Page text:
Civic Humanism and the Rise of the Medici [*]

By Jurdjevig, Mark | Renaissance Quarterly, Winter 1999 | Go to article overview

Civic Humanism and the Rise of the Medici [*]


Jurdjevig, Mark, Renaissance Quarterly


This article analyzes the intellectual content of civic humanism in the specific context of Medici power, asking the question: what ideological role did civic humanism play in Medicean Florence? It argues that there is no contradiction between the ideals of civic humanism and support for the Medici regime. On the contrary, civic humanism could he used to justify and legitimate Medici power. The article analyzes the writings of principal humanists such as Leonardo Bruni, Poggio Bracciolini, and Francesco Filelfo, showing that Hans Barons republican "civic humanism" was compatible with different constitutional forms and different distributions of power.

The most striking political development of the Florentine Quattrocento, a century with no shortage of dramatic conflicts and personalities, was the sudden and unexpected rise to power of the Medici family as unofficial lords of Florence. The most distinctive intellectual development was the genesis of what Hans Baron dubbed "civic humanism," a movement that influenced and shaped Italian philosophy throughout the fifteenth and sixteenth centuries and western European philosophy in subsequent centuries. [1] This article connects these two developments by assessing the personality and career of the first architect of Medicean political domination in Florence, Cosimo "il Vecchio" de' Medici, in light of some of the principles and assumptions held by the city's civic humanists.

Still today, after forty years of debate and revision, Baron's thesis continues to provide the backdrop for current reevaluations of civic humanism and its role in Florentine politics. [2] In The Crisis of the Early Italian Renaissance, Baron formulated one of this century's most influential and articulate arguments for the impact of politics on the intellectual life of the early Quattrocento. [3] Baron identified the territorial aggression of the tyrannical Milanese Visconti as a critical catalyst for the birth of Florentine civic humanism. To make sense of their lonely stand against the awesome power of Visconti Milan, Baron argued, Florentines were forced into a process of rigorous self-analysis that affirmed the values for which they were fighting: freedom of speech, free access to political office, equality of all citizens before the law, and self-government -- in short, the fundamentals of modern democracy. Only the unexpected death of Duke Giangaleazzo in 1402 saved the Florentine republic from becomi ng yet another addition to the growing territory of despotic Milan. Florentine humanists saw their salvation as a human triumph of freedom over tyranny, republicanism over despotism. Baron believed that the influential and intense republican philosophy of civic humanism grew out of this perception, thereby ensuring the transmission of democracy from antiquity to the modern era.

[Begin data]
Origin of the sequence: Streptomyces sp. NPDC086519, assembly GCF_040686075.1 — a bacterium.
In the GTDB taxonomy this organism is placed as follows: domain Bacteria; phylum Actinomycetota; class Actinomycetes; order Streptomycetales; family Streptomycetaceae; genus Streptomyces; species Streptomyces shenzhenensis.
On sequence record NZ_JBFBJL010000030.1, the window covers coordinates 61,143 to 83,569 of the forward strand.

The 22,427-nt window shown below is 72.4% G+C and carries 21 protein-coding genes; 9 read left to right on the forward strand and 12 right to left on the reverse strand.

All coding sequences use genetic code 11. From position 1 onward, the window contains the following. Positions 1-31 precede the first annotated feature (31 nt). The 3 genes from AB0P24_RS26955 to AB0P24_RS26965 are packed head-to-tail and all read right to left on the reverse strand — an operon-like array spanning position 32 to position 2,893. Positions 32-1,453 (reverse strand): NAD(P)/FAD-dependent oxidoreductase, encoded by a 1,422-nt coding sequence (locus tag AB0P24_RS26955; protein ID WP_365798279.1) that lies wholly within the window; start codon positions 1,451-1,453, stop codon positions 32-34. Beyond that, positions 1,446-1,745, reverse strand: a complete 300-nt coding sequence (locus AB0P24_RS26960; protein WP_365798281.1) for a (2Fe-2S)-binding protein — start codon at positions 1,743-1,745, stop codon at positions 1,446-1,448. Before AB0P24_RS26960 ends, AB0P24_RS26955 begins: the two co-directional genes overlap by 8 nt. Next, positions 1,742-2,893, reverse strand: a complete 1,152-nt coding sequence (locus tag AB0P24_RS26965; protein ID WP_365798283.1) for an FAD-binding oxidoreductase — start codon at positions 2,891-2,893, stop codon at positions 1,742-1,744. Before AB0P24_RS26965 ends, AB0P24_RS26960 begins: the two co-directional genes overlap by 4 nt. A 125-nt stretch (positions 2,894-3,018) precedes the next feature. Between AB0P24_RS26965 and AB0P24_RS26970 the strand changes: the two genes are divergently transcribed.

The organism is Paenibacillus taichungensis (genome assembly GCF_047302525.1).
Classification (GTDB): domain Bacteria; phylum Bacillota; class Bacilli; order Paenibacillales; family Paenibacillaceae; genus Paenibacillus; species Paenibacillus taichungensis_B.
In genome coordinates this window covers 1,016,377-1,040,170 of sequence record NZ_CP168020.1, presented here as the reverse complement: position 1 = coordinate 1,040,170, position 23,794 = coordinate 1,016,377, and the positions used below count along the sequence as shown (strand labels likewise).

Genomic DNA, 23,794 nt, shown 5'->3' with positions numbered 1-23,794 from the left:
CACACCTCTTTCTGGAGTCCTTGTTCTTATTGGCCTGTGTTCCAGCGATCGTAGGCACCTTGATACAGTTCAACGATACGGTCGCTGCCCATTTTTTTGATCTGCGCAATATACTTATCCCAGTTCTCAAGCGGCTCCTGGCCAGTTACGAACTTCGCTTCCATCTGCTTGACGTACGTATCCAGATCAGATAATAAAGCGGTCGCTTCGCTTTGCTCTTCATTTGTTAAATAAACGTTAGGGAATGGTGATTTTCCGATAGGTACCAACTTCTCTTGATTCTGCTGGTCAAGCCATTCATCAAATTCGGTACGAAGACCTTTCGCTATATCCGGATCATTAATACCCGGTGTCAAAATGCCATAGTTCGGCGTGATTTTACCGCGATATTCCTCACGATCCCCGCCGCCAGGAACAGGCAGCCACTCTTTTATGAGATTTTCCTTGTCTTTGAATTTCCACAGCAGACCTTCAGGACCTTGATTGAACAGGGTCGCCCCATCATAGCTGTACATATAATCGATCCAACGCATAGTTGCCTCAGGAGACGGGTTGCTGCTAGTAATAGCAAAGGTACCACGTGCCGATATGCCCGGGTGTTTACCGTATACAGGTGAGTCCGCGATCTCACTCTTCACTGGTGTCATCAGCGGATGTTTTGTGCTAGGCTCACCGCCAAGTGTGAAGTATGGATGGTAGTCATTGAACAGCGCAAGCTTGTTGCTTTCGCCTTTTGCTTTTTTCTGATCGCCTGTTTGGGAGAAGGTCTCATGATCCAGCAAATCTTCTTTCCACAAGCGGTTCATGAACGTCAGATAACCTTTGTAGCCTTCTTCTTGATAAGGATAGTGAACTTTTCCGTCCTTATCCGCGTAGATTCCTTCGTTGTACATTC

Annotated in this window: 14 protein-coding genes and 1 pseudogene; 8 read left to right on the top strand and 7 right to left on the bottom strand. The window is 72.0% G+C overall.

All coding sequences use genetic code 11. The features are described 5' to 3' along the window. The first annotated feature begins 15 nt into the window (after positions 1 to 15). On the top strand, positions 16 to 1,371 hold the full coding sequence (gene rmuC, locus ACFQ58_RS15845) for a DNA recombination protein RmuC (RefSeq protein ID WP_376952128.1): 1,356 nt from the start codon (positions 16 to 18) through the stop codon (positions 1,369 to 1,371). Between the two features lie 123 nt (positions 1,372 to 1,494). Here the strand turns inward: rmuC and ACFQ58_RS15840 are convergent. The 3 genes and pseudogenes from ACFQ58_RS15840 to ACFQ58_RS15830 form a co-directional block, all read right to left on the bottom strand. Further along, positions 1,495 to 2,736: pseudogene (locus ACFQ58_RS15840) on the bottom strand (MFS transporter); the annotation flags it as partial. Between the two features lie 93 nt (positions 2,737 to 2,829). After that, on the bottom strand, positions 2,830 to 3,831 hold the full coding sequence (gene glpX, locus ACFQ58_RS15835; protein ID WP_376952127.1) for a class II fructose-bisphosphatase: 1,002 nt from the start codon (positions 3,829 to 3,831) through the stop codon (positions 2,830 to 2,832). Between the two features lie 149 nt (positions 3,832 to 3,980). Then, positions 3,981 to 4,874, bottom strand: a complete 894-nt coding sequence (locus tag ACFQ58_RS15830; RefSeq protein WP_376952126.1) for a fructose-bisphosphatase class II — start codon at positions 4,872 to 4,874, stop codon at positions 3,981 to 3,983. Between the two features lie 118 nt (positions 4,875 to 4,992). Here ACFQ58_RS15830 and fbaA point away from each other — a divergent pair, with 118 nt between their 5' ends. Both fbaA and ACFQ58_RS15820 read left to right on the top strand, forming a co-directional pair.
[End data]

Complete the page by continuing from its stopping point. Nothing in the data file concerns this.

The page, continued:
Baron's bold and extreme claims for the legacy of civic humanism and the democratic nature of Florentine politics generated instant controversy and debate. In the ensuing academic exchange on the validity of Baron's theories, almost every aspect of his argument, from his methodology to his assumptions about Florentine politics to the republican component of civic humanism itself, has come under close scrutiny, resulting in some cases in a demand for revision, qualification, or outright rejection. The literature on Baron and his thesis is too vast to summarize here, nor is it necessary to do so because this paper focuses on only one aspect of civic humanism -- its relationship to Florentine domestic politics. [4] Baron received cogent criticism for being insufficiently critical in his analysis of civic humanism's relationship to Florentine political reality. Current scholarship on this question is moving towards a consensus.

Recent interpretations now see civic humanism as evidence of the triumph of oligarchic and elitist republicanism. [5] John Najemy has provided the most sustained and explicit argument for this interpretation.

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